It was a source of constant irritation to Joyce that Sean O’Casey had a bridge named after him when no writer had done more to integrate north and south sides of the Liffey into a cohesive and coherent lifeworld than Joyce had. Perhaps his irritation went deeper than that, though. After all, it was Casey who the kids loved; Joyce’s atonal modernism couldn’t compete with Casey’s Stalinist sense of humour, his jaunty nostalgie de la boue, and adolescent sense of indignation. Even today, 300 years later, teenage buskers who should know better congregate on this highly unstable swing bridge to sing “The East Is Red,” “Comandante Che Guevara,” and “The Silver Tassie.” Some of them even try to play the Uilleann pipes, as Casey did, but they tend to get moved on by the Gards as a danger to public safety. Casey also wrote “Red Roses for Me,” the first Pogues album. A lot of people think Shane MacGowan got all his ideas about Irishness from going to Westminster public school, but in fact he did meet genuine Irish people, who told him about Casey and co. and whom he then parodied.
Casey, who was never one to bear a grudge, in spite of having loads, once said, “Joyce for all his devotion to his art, terrible in its austerity, was a lad born with a song on one side of him, a dance on the other. With neighbours like that it’s a wonder he got anything written.”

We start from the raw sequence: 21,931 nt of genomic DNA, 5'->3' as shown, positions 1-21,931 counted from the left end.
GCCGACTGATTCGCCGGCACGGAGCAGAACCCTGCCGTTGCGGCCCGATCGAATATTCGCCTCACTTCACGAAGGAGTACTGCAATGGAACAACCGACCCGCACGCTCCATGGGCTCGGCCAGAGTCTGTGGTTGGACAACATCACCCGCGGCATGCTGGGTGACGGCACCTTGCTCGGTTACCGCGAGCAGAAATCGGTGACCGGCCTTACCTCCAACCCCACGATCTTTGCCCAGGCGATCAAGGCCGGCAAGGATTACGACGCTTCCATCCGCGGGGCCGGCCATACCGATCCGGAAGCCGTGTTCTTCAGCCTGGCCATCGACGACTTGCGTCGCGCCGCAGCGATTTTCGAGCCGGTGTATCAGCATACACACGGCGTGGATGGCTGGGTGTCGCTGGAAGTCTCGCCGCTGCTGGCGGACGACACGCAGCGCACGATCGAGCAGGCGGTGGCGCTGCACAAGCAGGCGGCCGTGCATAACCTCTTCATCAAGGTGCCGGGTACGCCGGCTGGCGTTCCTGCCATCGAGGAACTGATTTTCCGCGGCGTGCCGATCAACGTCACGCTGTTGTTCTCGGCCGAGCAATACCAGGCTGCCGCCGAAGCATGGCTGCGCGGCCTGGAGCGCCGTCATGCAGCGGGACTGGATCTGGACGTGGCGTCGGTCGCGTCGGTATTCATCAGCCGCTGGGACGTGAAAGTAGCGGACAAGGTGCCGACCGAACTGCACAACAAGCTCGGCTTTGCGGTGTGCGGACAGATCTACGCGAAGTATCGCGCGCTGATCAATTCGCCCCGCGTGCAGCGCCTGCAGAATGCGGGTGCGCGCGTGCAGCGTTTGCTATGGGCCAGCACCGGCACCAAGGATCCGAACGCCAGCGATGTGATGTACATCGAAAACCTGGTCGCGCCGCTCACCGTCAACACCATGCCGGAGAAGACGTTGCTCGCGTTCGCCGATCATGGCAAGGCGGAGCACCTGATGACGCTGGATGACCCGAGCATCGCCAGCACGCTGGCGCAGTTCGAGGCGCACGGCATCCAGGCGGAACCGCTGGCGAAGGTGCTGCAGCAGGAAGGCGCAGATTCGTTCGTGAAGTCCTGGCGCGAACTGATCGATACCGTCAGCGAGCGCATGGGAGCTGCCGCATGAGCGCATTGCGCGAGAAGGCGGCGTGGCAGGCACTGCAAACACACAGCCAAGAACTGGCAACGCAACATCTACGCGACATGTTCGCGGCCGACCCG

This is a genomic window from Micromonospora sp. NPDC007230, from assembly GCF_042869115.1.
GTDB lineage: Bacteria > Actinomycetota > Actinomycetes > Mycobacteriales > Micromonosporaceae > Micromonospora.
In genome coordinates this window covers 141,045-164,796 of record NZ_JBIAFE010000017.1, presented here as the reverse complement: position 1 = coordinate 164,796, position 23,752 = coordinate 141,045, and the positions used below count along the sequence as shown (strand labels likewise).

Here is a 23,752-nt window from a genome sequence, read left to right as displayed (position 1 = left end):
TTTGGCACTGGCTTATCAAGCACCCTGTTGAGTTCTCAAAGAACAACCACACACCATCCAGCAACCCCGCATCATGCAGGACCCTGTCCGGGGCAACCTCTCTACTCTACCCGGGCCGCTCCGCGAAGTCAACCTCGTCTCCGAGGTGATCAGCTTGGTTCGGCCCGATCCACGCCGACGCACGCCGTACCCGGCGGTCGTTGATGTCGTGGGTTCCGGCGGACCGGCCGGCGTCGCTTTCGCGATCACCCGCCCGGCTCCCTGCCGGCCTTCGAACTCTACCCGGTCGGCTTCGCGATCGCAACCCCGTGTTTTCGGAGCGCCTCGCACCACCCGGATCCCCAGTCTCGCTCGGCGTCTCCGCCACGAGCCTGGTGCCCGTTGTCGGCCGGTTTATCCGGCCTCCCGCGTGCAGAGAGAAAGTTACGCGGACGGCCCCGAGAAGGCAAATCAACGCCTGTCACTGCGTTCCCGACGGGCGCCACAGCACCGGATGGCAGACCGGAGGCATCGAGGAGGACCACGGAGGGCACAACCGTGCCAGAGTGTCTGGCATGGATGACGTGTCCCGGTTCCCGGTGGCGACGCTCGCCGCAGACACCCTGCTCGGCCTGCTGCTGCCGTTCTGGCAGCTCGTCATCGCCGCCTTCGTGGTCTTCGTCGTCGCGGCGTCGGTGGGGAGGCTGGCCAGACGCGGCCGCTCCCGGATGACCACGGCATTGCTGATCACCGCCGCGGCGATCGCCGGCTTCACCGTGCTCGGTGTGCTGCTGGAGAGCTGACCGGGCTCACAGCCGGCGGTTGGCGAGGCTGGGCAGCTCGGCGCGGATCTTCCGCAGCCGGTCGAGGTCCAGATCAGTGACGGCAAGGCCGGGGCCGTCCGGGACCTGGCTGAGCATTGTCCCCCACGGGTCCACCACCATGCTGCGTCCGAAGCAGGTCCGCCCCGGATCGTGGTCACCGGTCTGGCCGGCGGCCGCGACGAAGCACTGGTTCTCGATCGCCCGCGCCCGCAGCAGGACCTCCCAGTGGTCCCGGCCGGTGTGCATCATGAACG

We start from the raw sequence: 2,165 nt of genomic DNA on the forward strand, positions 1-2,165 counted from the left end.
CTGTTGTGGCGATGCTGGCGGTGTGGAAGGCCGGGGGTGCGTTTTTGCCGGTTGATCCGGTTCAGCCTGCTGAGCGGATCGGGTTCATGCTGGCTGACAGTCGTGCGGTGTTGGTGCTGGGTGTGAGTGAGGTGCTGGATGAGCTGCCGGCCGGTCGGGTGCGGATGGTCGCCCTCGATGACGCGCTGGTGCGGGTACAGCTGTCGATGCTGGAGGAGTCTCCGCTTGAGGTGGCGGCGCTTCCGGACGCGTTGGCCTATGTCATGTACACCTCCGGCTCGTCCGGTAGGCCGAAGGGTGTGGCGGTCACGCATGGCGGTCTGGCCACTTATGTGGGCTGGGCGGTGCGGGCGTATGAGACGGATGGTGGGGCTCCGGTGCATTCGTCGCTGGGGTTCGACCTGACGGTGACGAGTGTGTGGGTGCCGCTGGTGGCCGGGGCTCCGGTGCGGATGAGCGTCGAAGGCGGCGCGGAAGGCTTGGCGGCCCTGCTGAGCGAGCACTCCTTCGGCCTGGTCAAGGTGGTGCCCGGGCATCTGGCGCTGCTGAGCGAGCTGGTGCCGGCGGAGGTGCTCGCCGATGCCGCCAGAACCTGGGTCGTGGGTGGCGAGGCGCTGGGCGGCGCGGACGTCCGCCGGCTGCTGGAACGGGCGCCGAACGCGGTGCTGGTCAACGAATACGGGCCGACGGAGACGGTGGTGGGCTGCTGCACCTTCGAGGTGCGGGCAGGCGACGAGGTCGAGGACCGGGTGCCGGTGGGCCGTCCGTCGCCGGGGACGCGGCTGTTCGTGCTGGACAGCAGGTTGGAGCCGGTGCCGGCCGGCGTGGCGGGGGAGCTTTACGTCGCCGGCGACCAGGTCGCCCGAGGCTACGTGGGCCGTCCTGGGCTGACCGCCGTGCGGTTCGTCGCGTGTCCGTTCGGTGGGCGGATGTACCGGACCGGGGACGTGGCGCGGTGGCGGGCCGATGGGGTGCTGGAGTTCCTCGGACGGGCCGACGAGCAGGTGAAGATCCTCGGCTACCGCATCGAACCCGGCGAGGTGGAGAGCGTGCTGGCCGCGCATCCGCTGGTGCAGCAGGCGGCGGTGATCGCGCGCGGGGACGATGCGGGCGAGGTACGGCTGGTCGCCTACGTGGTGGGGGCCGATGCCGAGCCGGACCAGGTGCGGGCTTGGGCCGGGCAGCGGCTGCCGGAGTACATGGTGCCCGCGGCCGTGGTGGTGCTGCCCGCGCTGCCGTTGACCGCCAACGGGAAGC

The bloke standing to the right of this scene in the casual beige jacket and trousers is about to nick that scooter.
International Financial Services Centre
Of course, the IFSC was not around in Joyce’s time. This was just an urban wasteland of empty warehouses and docklands doing no harm to anyone while occasionally providing a backdrop for movies such as The Commitments, Michael Collins, On the Waterfront, and Moby-Dick. This all changed in 1987, before some of these films had even been made, when Charlie Haughey and Dermot Desmond realized that what Dublin really lacked was a conduit to enable multinationals to avoid paying tax through a combination of reincorporation and lax “light-touch” regulation.
As you can see from the photo above, with friends like that, Freedom in Ireland is always going to be a work in progress. Thus far, as with her American counterpart, only those who have money can get inside her. Yeah, Liberty’s a bit of a whore, when it comes down to it. And she’s fooling nobody with that book. Where’s the second set of accounts, love?
The Ormond Hotel
Home to Honoré de Balzac from 1820 to 1825 and where he wrote his five-act tragedy Cromwell, the Ormond Hotel has seen better days. You’d hope it has, anyway. This is where Joyce both wrote and set Episode 11 of Ulysses, The Sirens, a scene dominated by music; to this very day, the Ormond echoes with the delights of the Terpsichorean muse, mostly from the radios of builders. The Sirens were creatures in ancient Greek mythology, part woman, part seagull, whose enchanting cawing lured sailors to their deaths on the rocky shores of the Sirens’ island. The Sirens would then tie the sailors to the masts of their ships and eat their livers for eternity while shitting everywhere and making a right bloody mess, a metaphor used by Anton Chekhov for his play The Seagull and which Alfred Hitchcock more famously used for his movie Rear Window. In Ulysses, Bloom mixes his liver with mashed potatoes, to make it more palatable. And of course, it isn’t his liver. It’s a pig’s. Or maybe a little lamb’s.